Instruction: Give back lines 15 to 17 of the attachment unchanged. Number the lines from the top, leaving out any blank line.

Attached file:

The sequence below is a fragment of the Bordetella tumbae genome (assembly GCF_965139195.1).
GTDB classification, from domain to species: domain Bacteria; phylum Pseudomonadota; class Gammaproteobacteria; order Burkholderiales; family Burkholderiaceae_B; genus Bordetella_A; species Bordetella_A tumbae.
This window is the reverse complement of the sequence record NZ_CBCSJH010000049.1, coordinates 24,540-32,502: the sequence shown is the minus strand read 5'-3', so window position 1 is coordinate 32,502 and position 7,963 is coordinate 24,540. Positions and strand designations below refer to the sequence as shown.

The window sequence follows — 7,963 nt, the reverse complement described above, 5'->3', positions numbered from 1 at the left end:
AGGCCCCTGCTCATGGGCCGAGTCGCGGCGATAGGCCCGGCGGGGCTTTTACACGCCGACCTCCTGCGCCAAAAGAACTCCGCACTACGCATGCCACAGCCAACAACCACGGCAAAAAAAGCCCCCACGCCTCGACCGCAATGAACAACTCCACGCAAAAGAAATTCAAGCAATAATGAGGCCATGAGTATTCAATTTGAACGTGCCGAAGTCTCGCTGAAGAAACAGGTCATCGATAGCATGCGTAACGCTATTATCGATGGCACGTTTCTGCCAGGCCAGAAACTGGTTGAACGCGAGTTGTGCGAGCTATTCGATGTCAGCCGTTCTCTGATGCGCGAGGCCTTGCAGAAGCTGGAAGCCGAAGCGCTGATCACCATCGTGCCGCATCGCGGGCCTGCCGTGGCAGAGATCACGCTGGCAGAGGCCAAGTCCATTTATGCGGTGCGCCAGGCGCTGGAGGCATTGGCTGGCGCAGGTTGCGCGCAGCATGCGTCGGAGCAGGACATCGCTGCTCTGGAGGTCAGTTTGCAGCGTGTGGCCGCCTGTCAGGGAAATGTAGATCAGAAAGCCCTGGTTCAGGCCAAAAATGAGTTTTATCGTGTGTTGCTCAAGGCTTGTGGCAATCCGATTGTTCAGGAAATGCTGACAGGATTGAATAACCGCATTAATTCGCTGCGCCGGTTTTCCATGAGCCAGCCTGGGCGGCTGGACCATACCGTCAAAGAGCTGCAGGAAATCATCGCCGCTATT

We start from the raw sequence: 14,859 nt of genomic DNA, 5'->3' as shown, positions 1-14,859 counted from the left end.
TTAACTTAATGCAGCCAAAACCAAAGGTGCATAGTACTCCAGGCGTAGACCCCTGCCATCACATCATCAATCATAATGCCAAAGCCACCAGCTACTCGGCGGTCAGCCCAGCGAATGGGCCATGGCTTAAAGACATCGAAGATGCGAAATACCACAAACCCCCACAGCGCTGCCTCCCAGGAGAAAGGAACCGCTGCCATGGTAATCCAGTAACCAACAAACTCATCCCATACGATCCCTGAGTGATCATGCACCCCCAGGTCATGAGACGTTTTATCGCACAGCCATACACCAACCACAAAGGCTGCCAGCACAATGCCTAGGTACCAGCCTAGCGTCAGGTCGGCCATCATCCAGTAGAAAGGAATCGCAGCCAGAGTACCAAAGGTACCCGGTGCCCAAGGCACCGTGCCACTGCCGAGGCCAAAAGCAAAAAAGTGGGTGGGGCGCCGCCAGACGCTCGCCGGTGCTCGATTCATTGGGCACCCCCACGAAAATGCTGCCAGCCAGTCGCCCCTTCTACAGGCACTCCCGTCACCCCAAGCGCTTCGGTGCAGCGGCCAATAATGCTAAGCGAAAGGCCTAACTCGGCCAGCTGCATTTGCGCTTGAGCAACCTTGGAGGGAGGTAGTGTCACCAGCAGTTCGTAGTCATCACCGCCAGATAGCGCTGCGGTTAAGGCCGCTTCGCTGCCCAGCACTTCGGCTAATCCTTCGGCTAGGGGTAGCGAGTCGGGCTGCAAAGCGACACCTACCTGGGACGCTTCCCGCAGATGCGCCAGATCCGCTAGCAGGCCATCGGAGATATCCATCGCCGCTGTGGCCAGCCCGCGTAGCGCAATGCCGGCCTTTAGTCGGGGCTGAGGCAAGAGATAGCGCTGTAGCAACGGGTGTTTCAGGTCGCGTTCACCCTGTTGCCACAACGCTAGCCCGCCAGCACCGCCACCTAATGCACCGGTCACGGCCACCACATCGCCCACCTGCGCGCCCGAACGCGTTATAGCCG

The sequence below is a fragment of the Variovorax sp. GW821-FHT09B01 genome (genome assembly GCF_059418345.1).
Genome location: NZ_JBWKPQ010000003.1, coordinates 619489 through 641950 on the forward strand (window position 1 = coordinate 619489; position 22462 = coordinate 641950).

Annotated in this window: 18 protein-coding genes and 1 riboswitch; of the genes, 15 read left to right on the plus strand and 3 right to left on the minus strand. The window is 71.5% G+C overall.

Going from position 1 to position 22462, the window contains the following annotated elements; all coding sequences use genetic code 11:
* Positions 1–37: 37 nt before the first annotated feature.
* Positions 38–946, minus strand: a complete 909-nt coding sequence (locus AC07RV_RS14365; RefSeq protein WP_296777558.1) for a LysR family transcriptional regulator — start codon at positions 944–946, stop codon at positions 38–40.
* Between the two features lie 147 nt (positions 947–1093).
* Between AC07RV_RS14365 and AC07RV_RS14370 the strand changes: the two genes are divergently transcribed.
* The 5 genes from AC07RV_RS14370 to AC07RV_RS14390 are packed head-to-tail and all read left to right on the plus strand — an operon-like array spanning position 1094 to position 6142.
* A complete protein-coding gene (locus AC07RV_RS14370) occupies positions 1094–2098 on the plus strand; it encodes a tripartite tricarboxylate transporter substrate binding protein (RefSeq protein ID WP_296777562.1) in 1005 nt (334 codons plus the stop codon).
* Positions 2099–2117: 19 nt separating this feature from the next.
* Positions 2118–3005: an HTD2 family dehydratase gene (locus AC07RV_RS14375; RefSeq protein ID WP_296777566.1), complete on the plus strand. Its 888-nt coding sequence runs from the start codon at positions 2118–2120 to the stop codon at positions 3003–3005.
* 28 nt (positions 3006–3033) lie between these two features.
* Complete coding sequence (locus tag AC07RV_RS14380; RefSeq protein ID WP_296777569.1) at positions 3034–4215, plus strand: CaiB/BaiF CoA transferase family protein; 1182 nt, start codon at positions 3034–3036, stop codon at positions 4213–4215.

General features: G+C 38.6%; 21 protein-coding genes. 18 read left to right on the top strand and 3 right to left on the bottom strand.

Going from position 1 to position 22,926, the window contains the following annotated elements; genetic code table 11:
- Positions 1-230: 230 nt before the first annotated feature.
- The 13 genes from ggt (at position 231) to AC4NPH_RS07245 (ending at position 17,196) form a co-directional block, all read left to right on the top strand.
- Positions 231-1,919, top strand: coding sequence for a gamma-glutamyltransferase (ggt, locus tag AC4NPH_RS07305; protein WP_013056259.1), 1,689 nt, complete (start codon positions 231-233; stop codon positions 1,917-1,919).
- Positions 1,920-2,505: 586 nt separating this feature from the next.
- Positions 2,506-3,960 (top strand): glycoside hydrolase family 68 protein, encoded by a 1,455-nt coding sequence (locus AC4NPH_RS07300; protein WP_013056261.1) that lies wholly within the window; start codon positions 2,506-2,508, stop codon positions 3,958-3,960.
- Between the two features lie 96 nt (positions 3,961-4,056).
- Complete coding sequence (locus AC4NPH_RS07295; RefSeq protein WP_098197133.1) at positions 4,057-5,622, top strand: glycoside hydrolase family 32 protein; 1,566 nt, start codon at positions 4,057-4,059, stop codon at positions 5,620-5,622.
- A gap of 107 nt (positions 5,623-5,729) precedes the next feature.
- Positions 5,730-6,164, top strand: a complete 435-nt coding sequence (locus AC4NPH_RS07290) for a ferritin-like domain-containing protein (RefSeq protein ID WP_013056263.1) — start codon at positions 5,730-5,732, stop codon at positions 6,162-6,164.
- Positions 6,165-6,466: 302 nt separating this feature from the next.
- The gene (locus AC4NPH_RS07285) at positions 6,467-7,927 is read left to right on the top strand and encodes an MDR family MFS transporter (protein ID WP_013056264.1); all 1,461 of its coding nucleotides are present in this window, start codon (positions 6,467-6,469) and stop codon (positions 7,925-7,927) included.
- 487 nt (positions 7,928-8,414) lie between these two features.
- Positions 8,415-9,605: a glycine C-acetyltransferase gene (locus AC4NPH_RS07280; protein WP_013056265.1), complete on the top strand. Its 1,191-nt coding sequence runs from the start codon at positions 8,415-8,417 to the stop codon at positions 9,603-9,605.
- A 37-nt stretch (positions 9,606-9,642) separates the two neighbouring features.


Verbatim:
* Between AC07RV_RS14365 and AC07RV_RS14370 the strand changes: the two genes are divergently transcribed.
* The 5 genes from AC07RV_RS14370 to AC07RV_RS14390 are packed head-to-tail and all read left to right on the plus strand — an operon-like array spanning position 1094 to position 6142.
* A complete protein-coding gene (locus AC07RV_RS14370) occupies positions 1094–2098 on the plus strand; it encodes a tripartite tricarboxylate transporter substrate binding protein (RefSeq protein ID WP_296777562.1) in 1005 nt (334 codons plus the stop codon).